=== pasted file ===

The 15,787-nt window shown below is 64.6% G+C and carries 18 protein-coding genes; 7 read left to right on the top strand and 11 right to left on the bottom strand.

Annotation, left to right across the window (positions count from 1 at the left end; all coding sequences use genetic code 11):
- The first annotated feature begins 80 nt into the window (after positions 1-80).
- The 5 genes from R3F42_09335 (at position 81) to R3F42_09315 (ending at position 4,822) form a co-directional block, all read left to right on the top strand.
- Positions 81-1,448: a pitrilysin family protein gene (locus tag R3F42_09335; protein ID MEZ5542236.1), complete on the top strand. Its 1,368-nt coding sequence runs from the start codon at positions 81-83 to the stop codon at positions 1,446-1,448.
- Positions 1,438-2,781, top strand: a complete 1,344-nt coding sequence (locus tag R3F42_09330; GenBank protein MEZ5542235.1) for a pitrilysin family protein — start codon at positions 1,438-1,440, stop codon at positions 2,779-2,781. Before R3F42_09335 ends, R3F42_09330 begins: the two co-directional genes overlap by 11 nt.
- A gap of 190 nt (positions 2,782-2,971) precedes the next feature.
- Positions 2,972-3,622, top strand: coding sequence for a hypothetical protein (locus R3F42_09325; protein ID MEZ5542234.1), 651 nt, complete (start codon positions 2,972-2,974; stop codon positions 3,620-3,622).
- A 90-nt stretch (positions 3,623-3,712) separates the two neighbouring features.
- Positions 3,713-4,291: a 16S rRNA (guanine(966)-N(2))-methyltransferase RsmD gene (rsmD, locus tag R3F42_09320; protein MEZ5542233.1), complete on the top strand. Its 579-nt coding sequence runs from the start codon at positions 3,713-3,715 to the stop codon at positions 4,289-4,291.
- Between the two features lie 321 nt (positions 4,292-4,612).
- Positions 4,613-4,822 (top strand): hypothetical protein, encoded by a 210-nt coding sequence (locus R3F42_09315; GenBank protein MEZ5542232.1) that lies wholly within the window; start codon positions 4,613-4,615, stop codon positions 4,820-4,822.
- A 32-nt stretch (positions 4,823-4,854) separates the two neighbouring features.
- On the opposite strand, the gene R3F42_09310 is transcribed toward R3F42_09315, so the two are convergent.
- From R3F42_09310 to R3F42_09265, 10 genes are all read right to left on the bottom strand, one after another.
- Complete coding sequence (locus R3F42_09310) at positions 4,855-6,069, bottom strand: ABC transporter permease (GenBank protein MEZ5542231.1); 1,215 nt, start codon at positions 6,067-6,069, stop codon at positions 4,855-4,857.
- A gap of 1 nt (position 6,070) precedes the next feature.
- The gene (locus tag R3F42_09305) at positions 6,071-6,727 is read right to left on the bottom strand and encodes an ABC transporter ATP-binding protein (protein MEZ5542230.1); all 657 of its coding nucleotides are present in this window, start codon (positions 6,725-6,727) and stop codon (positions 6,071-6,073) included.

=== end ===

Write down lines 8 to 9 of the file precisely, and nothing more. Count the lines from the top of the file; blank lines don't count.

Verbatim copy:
- Positions 2,972-3,622, top strand: coding sequence for a hypothetical protein (locus R3F42_09325; protein ID MEZ5542234.1), 651 nt, complete (start codon positions 2,972-2,974; stop codon positions 3,620-3,622).
- A 90-nt stretch (positions 3,623-3,712) separates the two neighbouring features.